Parler Media swears it has changed. But can the app escape its troubled past?

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As state governments try to restrict children’s access to social media and various courts debate what free speech looks like in the digital age, one social media platform is attempting its second rebrand. The Parler app, which closed in April 2023 after being sold to new ownership, has had a rocky history since its launch in 2018. Before it was shut down, the app was first banned from app stores in 2021 due to his alleged role in helping organize the Parler app. January 6, 2021, riot at the US Capitol.

Now, ahead of the 2024 election, the Parler app, which went on sale again at the end of 2023, has been put back on Apple’s App Store as part of an invite-only rollout. Although it is not yet available to the general public, the timing of the attempt to rebrand the app raises questions for some extremism experts.

Jon Lewis, a research fellow at the Program on Extremism at George Washington University, spoke to Yahoo News about whether Parler can distance himself from his past now that he’s trying to rebrand himself. Lewis said he doesn’t see a future where Parler’s reputation won’t precede it, making it difficult for the app to attract a new user base.

“My liberal Facebook parents aren’t dying to get into Parler when they see it’s available in the App Store again,” Lewis said. “[Parler’s] the core membership will still remain with those who think there will be election interference and that an election will be stolen this year.”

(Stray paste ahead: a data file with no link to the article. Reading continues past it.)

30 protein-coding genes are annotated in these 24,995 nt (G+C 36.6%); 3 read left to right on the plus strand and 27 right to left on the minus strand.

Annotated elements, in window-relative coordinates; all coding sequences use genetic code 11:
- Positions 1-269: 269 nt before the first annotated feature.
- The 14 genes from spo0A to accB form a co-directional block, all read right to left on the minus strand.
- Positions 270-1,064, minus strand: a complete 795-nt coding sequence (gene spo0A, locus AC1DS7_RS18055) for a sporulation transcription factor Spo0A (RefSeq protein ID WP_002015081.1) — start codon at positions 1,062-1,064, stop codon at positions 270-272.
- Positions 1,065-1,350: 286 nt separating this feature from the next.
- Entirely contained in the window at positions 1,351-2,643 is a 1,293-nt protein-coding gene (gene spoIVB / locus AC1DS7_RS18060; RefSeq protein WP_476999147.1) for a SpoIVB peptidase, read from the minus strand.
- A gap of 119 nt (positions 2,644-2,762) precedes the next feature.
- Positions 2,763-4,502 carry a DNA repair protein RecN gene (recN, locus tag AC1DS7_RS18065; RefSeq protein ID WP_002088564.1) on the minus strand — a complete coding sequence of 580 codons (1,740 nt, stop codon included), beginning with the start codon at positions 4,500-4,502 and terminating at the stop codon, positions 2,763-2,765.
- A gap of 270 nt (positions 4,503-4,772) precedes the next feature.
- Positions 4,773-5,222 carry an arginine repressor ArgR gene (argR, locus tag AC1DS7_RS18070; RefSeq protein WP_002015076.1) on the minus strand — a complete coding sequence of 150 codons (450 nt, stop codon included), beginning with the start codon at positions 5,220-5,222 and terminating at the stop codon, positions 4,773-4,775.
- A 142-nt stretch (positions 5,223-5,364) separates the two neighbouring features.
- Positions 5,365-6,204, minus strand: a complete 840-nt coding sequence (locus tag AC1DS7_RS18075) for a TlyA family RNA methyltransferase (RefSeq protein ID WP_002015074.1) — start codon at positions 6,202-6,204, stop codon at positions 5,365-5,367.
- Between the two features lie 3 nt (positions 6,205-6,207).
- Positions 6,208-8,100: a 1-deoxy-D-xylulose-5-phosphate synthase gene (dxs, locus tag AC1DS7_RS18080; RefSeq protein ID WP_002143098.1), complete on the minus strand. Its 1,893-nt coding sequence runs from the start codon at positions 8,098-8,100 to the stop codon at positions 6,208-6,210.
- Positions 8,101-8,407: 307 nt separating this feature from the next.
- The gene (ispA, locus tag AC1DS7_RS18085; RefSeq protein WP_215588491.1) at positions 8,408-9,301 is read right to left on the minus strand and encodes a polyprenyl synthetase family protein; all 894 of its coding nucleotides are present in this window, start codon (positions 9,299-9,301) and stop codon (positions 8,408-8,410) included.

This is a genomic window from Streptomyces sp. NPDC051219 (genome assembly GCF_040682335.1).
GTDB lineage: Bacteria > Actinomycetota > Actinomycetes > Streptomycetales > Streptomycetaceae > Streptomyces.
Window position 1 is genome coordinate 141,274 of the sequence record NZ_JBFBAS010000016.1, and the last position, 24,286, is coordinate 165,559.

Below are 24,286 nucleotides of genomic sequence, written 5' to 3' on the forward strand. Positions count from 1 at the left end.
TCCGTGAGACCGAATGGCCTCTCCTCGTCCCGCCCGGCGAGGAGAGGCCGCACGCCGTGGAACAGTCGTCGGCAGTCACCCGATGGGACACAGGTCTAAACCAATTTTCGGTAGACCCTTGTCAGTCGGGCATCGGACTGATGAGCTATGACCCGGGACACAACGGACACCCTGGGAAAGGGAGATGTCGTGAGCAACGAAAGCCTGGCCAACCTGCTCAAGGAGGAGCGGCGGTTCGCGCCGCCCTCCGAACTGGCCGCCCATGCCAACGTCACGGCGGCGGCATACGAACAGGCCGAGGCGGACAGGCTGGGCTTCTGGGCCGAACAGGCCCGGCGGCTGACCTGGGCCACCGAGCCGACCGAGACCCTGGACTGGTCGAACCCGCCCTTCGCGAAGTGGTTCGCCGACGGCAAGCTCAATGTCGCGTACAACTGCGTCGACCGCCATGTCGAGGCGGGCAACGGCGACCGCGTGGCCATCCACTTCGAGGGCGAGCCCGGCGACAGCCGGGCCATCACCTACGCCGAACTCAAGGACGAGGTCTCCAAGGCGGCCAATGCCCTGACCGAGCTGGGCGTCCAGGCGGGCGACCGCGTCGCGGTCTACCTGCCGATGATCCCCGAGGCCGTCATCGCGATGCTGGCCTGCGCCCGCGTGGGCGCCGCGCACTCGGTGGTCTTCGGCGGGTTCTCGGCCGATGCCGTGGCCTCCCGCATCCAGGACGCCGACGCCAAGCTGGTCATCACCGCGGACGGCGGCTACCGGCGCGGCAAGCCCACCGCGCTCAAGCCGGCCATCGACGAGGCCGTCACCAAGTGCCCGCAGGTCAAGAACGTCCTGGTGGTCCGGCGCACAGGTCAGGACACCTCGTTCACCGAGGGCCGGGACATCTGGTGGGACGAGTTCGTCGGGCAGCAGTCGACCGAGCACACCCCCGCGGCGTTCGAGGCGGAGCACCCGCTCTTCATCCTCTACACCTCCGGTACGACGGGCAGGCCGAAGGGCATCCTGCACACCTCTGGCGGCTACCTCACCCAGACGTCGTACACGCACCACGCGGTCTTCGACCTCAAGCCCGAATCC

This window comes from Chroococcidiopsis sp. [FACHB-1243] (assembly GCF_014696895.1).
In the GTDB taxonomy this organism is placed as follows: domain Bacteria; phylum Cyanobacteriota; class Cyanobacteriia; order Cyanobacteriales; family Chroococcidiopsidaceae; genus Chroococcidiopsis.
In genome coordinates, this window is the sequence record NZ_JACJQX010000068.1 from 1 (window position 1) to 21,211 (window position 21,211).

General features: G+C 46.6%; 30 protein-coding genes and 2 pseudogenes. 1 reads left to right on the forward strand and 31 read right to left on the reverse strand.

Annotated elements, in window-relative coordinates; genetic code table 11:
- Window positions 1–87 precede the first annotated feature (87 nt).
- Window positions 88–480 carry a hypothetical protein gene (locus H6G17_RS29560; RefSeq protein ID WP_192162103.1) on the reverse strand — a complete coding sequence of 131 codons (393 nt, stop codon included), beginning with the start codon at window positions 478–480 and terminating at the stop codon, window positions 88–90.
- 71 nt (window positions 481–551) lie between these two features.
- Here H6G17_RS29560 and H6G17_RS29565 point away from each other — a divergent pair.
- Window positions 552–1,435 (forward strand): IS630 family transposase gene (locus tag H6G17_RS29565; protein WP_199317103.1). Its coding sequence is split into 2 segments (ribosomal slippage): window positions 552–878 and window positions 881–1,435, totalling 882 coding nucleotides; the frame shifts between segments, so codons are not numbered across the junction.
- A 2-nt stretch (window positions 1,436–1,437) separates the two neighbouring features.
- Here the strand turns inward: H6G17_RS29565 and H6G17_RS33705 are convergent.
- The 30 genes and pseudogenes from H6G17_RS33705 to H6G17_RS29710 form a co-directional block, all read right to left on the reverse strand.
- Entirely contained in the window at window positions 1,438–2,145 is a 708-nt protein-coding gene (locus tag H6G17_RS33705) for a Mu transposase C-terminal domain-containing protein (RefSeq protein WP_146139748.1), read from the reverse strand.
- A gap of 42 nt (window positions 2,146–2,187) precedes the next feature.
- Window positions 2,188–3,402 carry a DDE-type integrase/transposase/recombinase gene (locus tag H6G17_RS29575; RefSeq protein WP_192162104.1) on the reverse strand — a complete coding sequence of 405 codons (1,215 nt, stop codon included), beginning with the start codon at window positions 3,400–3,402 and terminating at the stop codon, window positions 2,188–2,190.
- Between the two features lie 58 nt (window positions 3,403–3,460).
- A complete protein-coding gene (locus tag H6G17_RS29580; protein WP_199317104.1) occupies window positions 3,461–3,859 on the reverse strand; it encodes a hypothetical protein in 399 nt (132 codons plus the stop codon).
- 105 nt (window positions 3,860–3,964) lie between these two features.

Parler has always marketed itself as a social media platform that stands out from mainstream alternatives like X and Facebook, especially when it comes to content moderation – or lack thereof. But it was Parler’s content policies, which drew audiences in the first place, that ultimately led to its being overturned after it was allegedly used to plan the storming of the Capitol. With this new rebrand, can the app escape its troubled past?

“Parler’s goal is to provide a platform where users can express themselves freely without fear of censorship or discrimination,” a Parler spokesperson told Yahoo News. “Parler 3.0 is focused on fostering constructive conversations and positive engagement among users.”

A Parler spokesperson did not give Yahoo News an exact date for when the app will be available to the public. The app is not back on the Google Play store yet. Neither Apple nor Google responded to Yahoo News’ request for comment.

Let’s go back to the beginning. What was Parler’s goal to launch in 2018?

Parler first launched in 2018 and was promoted as a “free speech” social media platform where posts would not be moderated. Its promise of zero moderation attracted users who had been banned from other platforms, such as X, formerly known as Twitter, and Facebook.

Conservative leaders such as Texas Sen. Ted Cruz and Kentucky Sen. Rand Paul promoted Parler as a “platform [that] he gets what free speech is all about.”